The perceptible natural movement of the air, especially in the form of a current of air blowing from a particular direction, especially (in the four winds) blowing from each of the points of the compass, and often personified as such. The wind is traditionally taken as a type of swift light movement; it can also stand for mutability, and as a force that cannot be predicted or controlled.
In classical mythology, the winds were counted as gods; in Greece, Boreas (the North Wind) and Zephyr (the West Wind) were of particular importance. Virgil in the Aeneid describes the winds as being under the control of Aeolus, who had been given charge of them by Zeus and who kept them confined in a cave.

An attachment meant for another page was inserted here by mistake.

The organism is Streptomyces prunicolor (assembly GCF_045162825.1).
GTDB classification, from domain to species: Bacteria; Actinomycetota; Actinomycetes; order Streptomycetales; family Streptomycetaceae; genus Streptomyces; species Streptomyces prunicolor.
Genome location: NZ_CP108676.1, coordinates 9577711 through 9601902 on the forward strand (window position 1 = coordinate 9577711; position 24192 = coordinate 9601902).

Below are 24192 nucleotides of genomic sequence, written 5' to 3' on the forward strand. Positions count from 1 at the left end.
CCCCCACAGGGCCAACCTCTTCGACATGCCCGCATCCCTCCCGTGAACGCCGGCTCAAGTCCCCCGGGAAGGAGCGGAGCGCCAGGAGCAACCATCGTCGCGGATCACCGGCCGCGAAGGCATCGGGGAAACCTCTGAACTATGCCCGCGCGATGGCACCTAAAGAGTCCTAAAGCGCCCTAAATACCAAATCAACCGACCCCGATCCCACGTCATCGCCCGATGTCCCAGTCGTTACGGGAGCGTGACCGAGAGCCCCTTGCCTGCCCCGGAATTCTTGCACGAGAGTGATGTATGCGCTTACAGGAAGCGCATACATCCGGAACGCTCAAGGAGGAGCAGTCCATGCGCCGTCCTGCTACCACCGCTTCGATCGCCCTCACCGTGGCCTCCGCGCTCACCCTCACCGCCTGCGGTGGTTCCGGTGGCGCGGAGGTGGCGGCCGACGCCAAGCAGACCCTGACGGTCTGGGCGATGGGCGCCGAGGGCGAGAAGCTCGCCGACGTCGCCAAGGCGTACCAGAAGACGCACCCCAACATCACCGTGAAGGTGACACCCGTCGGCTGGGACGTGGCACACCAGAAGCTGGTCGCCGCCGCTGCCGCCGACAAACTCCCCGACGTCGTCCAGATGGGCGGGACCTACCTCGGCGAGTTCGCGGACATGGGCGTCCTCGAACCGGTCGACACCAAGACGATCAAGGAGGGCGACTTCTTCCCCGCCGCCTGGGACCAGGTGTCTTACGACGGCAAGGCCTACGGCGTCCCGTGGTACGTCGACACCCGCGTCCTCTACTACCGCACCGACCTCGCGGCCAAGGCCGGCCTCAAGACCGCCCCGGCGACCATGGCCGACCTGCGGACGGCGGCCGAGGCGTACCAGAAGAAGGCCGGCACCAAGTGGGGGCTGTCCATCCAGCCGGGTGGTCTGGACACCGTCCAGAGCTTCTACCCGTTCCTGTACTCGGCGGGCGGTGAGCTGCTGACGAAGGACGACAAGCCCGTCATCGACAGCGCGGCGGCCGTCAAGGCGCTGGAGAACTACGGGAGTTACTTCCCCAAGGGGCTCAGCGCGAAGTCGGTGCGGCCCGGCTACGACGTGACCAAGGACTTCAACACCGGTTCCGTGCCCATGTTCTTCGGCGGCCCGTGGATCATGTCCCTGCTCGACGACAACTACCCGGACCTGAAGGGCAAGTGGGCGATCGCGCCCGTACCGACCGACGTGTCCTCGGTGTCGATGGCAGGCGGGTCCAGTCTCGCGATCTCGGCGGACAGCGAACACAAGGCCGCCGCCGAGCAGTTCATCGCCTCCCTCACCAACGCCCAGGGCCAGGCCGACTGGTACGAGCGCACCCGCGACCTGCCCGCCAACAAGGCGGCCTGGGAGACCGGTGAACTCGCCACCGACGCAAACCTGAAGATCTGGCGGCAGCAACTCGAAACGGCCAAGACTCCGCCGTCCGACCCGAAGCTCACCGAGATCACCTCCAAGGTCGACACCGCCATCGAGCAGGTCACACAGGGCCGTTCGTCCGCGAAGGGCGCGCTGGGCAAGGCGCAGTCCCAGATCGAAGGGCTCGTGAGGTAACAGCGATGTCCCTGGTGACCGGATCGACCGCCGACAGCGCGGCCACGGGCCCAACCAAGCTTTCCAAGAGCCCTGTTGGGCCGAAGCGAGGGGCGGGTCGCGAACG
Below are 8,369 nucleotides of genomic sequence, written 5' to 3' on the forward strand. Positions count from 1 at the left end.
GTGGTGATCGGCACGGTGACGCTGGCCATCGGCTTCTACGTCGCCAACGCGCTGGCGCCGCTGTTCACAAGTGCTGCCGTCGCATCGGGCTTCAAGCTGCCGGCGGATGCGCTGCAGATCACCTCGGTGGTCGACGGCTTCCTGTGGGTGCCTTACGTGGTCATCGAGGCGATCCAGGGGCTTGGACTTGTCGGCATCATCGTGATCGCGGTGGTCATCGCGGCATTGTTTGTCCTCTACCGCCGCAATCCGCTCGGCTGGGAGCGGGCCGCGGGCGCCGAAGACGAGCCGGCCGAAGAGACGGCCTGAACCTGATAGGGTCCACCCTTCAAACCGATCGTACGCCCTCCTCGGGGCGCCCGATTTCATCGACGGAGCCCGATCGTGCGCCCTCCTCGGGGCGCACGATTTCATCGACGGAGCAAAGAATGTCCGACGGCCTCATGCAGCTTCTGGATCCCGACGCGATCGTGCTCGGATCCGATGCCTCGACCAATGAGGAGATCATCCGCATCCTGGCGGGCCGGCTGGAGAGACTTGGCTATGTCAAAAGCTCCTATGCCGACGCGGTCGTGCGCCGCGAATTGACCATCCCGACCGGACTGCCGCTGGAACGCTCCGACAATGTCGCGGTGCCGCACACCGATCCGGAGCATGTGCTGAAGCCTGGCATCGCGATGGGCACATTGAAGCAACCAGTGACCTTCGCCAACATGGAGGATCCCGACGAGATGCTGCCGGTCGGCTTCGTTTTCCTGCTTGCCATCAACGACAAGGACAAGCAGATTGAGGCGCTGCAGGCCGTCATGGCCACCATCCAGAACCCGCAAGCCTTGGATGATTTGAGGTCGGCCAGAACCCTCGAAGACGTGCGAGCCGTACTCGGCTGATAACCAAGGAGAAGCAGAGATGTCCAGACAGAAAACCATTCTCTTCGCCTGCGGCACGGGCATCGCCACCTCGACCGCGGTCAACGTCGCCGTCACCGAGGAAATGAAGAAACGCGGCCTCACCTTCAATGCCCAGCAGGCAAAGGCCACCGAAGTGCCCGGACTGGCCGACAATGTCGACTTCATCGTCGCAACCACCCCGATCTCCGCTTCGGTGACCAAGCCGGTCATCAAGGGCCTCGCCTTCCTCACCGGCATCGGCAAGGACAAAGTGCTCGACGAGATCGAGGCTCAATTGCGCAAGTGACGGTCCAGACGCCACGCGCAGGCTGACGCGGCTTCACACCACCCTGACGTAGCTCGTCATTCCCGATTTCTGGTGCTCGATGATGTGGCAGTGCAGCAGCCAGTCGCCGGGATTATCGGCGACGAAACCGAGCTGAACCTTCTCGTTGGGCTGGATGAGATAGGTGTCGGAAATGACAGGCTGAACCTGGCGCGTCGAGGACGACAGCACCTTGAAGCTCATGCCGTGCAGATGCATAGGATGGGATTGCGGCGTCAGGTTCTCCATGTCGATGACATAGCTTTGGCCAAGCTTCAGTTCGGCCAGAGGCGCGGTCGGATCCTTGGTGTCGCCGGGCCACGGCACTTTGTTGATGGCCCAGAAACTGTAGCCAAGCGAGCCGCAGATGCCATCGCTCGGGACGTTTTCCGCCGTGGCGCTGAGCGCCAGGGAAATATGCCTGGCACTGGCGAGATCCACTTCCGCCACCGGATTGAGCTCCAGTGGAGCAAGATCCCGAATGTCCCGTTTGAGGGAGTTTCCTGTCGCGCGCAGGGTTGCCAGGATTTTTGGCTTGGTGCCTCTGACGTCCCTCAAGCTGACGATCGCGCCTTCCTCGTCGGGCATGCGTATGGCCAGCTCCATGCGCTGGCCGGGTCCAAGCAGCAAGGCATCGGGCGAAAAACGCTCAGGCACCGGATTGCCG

when the wind is in the east, 'tis neither good for man nor beast proverbial saying, early 17th century, referring to the traditional bitterness of the east wind (in Dickens's Bleak House (1853), Mr Jarndyce uses the expression ‘the wind's in the east’ to describe unpleasant or unwelcome circumstances).
wind of change an influence or tendency to change that cannot be resisted; the phrase in this sense derives from a speech in February 1960 by the Conservative politician Harold Macmillan (1894–1986) about the current of unstoppable change he was seeing in Africa.
See also God tempers the wind, it's an ill wind, north wind doth blow, raise the wind, a reed before the wind, they that sow the wind at sow 2, three sheets in the wind, whistle down the wind.